Mark Richt is 145-51 at Georgia, with two SEC championships, nine bowl victories, six SEC East titles, and two coach of the year awards. He finished nine seasons in the AP top 10 in his 15 seasons at Georgia, and currently has 51 of his former players on NFL rosters. Perhaps most importantly, Richt was renown as a good guy – which is hardly inconsequential for a guy who was coaching 18-23 year-olds for a living.
But on Sunday, Georgia fired its coach of 15 seasons.
The move reeks of ignorance, arrogance, and misguided intentions.
The “narratively convenient” reason behind this move is a departure from mediocrity. Georgia wants to stop winning nine games per year and start winning championships. Which, in theory, sounds good. Rings are shiny and consistency isn’t fun in college football unless you’re Alabama or Ohio State. But this justification is as flawed and arrogant as should be expected from a given SEC fanbase.
First, most Georgia fans assume that immediately firing Richt will provide a boost, almost by default. When in fact, the opposite is true. When any team fires a coach in college sports they take an immediate hit, especially one as active in high-profile recruiting as Georgia is (much more on recruiting later). Entirely regardless of who they end up hiring, the sixth-ranked 2016 recruiting class, according to rivals.com, will assuredly take a major hit (again, more later) and the program will have to deal with some transfers, especially from the younger players. Even if they hire Kirby Smart, Chip Kelly, or any of the supposed “home-run candidates,” the Bulldogs will have to take a step back before taking any step forward.
But even in the long-term, firing Richt hardly guarantees success. Just ask Jim Donnan or Ray Goff how easy it is to maintain success at this high of a level.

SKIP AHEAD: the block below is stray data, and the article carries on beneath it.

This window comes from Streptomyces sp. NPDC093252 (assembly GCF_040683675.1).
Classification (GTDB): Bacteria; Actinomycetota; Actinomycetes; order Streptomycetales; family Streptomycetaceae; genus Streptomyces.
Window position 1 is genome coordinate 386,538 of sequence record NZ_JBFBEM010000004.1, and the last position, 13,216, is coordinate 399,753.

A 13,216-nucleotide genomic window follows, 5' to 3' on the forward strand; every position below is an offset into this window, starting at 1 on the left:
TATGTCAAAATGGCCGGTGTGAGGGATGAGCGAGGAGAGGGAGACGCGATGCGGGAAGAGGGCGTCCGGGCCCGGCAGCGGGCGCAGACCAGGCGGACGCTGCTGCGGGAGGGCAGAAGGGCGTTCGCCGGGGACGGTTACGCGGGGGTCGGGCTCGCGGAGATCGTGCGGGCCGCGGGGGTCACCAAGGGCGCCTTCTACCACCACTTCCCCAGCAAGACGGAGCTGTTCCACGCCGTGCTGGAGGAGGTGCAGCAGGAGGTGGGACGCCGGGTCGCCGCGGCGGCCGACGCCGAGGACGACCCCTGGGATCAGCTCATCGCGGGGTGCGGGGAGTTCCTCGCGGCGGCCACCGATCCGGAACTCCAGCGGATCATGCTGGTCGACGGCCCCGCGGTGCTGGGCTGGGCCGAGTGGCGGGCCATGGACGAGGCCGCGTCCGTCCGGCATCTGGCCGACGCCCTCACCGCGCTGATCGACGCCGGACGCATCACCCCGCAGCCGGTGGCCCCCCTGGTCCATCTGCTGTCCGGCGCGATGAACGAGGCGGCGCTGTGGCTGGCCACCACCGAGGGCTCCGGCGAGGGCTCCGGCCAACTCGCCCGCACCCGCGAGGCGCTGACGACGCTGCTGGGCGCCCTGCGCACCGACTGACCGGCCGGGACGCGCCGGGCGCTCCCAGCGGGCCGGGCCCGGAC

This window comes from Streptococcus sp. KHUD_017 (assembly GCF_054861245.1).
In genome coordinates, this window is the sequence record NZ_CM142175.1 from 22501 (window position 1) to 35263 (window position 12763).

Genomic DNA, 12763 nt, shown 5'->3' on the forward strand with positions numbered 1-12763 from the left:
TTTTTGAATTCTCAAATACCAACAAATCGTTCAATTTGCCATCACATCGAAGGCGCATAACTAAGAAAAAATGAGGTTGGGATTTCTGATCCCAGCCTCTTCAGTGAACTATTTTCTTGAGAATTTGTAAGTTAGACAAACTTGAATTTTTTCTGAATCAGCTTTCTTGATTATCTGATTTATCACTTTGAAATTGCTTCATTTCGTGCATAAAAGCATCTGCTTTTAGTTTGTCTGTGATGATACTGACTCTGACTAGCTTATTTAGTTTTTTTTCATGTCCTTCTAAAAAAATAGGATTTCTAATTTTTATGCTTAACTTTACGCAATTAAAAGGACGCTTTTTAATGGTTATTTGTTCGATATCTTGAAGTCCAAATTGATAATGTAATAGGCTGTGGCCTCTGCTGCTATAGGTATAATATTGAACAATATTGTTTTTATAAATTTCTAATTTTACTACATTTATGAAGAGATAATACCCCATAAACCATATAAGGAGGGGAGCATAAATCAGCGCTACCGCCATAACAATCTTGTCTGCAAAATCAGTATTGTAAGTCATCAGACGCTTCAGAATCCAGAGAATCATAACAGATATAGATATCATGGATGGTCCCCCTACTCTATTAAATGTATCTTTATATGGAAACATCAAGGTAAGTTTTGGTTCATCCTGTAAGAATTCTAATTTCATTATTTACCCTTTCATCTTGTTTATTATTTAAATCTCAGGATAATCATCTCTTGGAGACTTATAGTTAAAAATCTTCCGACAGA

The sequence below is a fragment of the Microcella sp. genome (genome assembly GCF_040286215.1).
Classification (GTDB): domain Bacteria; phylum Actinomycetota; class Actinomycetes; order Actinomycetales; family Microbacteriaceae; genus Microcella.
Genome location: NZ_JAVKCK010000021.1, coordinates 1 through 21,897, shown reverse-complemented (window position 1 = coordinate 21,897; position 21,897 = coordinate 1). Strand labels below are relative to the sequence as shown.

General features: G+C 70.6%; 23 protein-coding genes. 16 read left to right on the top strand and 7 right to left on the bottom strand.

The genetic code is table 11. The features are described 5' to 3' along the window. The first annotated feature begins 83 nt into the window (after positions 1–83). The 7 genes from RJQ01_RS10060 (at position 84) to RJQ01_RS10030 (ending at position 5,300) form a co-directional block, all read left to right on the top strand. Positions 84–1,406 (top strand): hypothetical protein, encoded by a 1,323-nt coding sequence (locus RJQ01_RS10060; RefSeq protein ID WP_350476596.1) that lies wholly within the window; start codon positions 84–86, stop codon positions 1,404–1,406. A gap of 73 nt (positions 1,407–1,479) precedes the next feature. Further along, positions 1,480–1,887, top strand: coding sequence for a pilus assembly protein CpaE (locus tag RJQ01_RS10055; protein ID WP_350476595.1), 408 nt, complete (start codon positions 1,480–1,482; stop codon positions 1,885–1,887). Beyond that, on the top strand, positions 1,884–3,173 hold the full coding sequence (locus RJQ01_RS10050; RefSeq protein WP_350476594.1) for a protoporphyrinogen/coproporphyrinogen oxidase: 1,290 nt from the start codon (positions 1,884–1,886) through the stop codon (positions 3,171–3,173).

Ask Tennessee. Phillip Fulmer had an eerily similar resume with the Vols to what Richt accomplished with Georgia. However, after 16 consistently strong, if unflashy, seasons with Tennessee, Fulmer was fired. Tennessee is 40-47 since Fulmer was fired. They, too, wanted to leave their consistent nine wins and become national championship contenders.
Ask Michigan. They fired Lloyd Carr after 13 successful seasons as Michigan’s head coach in 2007, with the intention of competing for national championships instead of meddling in consistent sustained success. Noticing a pattern? It has taken eight years for Michigan to find its man in Jim Harbaugh, with one good season under Brady Hoke in between.
Ask Nebraska. On a much shorter timetable, Pelini sustained consistent success (a 77-23 record) at Nebraska for seven seasons, until he was fired in 2014. They are now working on a 5-7 season, with few signs of improvement under Mike Riley.
Even if you ignore the history of countless examples of this desire to become Ohio State and Alabama, this firing still makes no sense for Georgia. Not right now. It’s frankly unfair to criticize Richt for going 9-3 without his best player, and with an incompetent set of quarterback; this is, and was always supposed to be, a transition year for the Bulldogs. A transition to the Jacob Eason era.
Richt recruited the top quarterback in the country, Jacob Eason, to come all the way across the nation (From Washington state to UGA) to play under one of the best coaches in college football. If Eason is the real deal, the misguided “Richt can’t win big games” theory would have vanquished with every touchdown strike. Players win the games, not coaches. It isn’t Richt’s fault the Dawgs fell five yards from a trip to the national championship in 2012. If Eason, tight end prospect Isaac Nauta, running back Elijah Holyfield and the countless other stud recruits committed or leaning toward Georgia ultimately decide to play elsewhere (and who could really blame them?), this decision will become even more catastrophic than it currently appears.
It’s not all bad for Georgia, though. This gamble does come with a potentially rich payoff. Maybe they do strike gold with the next Saban, Meyer, or Harbaugh. Maybe they will start to win championships with a fresh voice and a new mindset. Maybe they will become Alabama. But it’s hard to win at the high rate that Mark Richt did at Georgia, and even harder to do so year-in, year-out.
I want to correct something I said earlier. This firing was not a product of misguided intentions by Athletic Director Greg McGarrity and other higher-ups. This was change for change’s sake. A desperation move at a time when desperation was entirely unnecessary.
Be careful when you wish for an end to consistency, Georgia. You just might get it.